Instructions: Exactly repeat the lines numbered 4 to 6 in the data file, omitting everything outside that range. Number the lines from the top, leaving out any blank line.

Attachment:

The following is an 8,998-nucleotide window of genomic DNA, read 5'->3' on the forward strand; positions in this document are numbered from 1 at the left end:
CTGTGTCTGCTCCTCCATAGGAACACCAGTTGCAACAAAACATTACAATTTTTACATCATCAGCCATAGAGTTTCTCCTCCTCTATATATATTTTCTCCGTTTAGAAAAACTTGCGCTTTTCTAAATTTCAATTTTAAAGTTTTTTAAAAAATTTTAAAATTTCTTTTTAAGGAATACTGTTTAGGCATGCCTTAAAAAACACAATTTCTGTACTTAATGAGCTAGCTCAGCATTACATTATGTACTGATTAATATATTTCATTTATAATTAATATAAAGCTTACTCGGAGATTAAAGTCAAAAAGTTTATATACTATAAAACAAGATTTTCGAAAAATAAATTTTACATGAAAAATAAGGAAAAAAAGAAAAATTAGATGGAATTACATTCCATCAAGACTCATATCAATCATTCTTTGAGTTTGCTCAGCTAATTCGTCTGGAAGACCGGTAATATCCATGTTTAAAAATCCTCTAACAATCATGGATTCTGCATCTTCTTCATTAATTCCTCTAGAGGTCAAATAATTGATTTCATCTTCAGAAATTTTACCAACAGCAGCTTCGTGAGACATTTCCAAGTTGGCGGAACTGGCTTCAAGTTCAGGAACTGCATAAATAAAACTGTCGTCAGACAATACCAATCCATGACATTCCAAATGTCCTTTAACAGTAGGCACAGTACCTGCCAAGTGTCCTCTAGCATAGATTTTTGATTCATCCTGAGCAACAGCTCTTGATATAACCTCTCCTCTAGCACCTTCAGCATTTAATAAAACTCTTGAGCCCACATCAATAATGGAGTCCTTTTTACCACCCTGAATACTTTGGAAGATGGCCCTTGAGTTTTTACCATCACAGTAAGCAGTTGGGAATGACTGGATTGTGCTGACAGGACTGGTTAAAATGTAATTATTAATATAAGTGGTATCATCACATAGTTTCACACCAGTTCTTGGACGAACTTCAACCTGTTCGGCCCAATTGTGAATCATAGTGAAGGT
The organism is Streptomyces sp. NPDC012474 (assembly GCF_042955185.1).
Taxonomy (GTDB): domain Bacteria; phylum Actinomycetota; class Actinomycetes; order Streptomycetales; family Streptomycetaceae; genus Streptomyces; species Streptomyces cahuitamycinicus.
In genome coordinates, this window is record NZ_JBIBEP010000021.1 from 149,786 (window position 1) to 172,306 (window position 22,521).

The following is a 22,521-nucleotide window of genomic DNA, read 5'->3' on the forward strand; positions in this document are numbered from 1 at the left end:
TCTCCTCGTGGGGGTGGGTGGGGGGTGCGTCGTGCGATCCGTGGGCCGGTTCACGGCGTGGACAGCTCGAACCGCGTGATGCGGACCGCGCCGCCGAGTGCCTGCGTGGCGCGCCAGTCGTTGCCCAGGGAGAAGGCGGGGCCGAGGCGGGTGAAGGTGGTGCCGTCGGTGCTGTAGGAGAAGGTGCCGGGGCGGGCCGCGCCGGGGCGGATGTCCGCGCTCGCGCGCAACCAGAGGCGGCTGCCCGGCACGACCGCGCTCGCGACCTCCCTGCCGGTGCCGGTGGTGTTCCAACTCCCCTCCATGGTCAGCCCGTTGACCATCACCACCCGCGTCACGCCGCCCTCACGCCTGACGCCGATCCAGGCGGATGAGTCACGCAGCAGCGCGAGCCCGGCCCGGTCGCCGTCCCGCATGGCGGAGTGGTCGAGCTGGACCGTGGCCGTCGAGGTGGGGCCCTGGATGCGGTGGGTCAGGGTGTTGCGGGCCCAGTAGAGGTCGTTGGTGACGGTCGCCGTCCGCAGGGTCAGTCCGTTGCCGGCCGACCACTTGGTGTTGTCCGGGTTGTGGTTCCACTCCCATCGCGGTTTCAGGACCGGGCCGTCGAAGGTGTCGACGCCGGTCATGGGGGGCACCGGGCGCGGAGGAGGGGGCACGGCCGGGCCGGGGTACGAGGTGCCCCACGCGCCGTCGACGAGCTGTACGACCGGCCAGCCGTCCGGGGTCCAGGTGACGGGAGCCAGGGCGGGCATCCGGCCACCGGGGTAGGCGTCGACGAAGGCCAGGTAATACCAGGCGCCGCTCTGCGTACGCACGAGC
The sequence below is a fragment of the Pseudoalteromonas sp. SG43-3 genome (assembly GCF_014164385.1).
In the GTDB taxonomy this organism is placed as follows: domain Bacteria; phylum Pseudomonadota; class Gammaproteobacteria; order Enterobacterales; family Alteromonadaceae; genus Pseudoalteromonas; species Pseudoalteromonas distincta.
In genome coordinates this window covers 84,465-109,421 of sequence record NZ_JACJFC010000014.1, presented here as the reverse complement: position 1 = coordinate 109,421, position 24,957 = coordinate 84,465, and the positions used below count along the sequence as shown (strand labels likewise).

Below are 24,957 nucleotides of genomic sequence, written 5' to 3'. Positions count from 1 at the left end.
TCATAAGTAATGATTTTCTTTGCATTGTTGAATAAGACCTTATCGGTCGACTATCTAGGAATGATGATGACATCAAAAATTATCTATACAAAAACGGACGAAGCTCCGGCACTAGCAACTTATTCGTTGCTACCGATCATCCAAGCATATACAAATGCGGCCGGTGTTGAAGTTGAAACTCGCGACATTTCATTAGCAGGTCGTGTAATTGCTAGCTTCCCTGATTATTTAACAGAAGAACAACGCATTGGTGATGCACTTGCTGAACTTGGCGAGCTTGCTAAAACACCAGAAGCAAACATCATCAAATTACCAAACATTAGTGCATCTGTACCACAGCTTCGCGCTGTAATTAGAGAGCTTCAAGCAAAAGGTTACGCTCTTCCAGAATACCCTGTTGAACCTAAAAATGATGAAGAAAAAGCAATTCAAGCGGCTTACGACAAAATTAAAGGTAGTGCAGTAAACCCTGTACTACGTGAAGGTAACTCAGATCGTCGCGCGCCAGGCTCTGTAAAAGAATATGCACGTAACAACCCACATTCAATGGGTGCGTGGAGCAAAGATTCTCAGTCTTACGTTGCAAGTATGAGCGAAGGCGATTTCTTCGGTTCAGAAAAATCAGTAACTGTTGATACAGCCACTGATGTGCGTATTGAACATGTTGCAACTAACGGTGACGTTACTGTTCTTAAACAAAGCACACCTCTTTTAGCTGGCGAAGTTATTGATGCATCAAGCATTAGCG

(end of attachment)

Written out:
Taxonomy (GTDB): domain Bacteria; phylum Actinomycetota; class Actinomycetes; order Streptomycetales; family Streptomycetaceae; genus Streptomyces; species Streptomyces cahuitamycinicus.
In genome coordinates, this window is record NZ_JBIBEP010000021.1 from 149,786 (window position 1) to 172,306 (window position 22,521).

The following is a 22,521-nucleotide window of genomic DNA, read 5'->3' on the forward strand; positions in this document are numbered from 1 at the left end: